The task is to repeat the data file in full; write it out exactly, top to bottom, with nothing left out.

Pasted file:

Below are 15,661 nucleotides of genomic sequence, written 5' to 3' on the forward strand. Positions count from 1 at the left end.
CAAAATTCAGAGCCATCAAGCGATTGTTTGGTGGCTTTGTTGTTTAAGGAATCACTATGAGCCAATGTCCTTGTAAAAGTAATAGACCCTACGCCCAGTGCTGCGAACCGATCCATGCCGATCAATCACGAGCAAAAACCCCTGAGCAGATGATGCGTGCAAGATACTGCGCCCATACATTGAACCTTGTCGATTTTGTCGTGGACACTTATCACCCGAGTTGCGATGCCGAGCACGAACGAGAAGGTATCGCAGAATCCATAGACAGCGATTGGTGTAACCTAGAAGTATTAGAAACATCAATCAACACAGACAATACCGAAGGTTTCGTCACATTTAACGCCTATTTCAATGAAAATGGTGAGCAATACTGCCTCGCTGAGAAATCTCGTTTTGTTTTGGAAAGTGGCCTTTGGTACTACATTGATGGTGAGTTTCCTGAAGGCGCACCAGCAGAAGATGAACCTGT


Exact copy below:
Below are 15,661 nucleotides of genomic sequence, written 5' to 3' on the forward strand. Positions count from 1 at the left end.
CAAAATTCAGAGCCATCAAGCGATTGTTTGGTGGCTTTGTTGTTTAAGGAATCACTATGAGCCAATGTCCTTGTAAAAGTAATAGACCCTACGCCCAGTGCTGCGAACCGATCCATGCCGATCAATCACGAGCAAAAACCCCTGAGCAGATGATGCGTGCAAGATACTGCGCCCATACATTGAACCTTGTCGATTTTGTCGTGGACACTTATCACCCGAGTTGCGATGCCGAGCACGAACGAGAAGGTATCGCAGAATCCATAGACAGCGATTGGTGTAACCTAGAAGTATTAGAAACATCAATCAACACAGACAATACCGAAGGTTTCGTCACATTTAACGCCTATTTCAATGAAAATGGTGAGCAATACTGCCTCGCTGAGAAATCTCGTTTTGTTTTGGAAAGTGGCCTTTGGTACTACATTGATGGTGAGTTTCCTGAAGGCGCACCAGCAGAAGATGAACCTGT